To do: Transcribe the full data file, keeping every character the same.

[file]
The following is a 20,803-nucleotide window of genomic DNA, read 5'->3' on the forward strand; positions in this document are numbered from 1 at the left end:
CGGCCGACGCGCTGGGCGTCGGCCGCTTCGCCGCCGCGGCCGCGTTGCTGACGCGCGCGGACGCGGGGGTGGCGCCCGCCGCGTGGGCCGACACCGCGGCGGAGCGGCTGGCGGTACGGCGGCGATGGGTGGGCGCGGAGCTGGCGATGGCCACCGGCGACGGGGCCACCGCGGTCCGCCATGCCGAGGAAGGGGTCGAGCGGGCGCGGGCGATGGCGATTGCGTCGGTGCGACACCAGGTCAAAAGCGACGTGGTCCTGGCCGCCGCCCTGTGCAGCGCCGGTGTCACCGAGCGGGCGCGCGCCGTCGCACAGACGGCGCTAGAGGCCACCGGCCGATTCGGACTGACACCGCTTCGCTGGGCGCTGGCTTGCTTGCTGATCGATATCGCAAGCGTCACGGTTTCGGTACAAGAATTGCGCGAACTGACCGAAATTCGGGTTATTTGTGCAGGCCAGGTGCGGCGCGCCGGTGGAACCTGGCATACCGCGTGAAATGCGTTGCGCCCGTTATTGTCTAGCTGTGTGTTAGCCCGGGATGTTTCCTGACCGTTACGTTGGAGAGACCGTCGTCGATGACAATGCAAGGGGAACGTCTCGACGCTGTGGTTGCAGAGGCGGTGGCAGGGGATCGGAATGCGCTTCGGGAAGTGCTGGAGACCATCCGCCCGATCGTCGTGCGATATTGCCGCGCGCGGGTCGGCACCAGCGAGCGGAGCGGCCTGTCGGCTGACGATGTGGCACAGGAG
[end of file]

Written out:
The following is a 20,803-nucleotide window of genomic DNA, read 5'->3' on the forward strand; positions in this document are numbered from 1 at the left end:
CGGCCGACGCGCTGGGCGTCGGCCGCTTCGCCGCCGCGGCCGCGTTGCTGACGCGCGCGGACGCGGGGGTGGCGCCCGCCGCGTGGGCCGACACCGCGGCGGAGCGGCTGGCGGTACGGCGGCGATGGGTGGGCGCGGAGCTGGCGATGGCCACCGGCGACGGGGCCACCGCGGTCCGCCATGCCGAGGAAGGGGTCGAGCGGGCGCGGGCGATGGCGATTGCGTCGGTGCGACACCAGGTCAAAAGCGACGTGGTCCTGGCCGCCGCCCTGTGCAGCGCCGGTGTCACCGAGCGGGCGCGCGCCGTCGCACAGACGGCGCTAGAGGCCACCGGCCGATTCGGACTGACACCGCTTCGCTGGGCGCTGGCTTGCTTGCTGATCGATATCGCAAGCGTCACGGTTTCGGTACAAGAATTGCGCGAACTGACCGAAATTCGGGTTATTTGTGCAGGCCAGGTGCGGCGCGCCGGTGGAACCTGGCATACCGCGTGAAATGCGTTGCGCCCGTTATTGTCTAGCTGTGTGTTAGCCCGGGATGTTTCCTGACCGTTACGTTGGAGAGACCGTCGTCGATGACAATGCAAGGGGAACGTCTCGACGCTGTGGTTGCAGAGGCGGTGGCAGGGGATCGGAATGCGCTTCGGGAAGTGCTGGAGACCATCCGCCCGATCGTCGTGCGATATTGCCGCGCGCGGGTCGGCACCAGCGAGCGGAGCGGCCTGTCGGCTGACGATGTGGCACAGGAG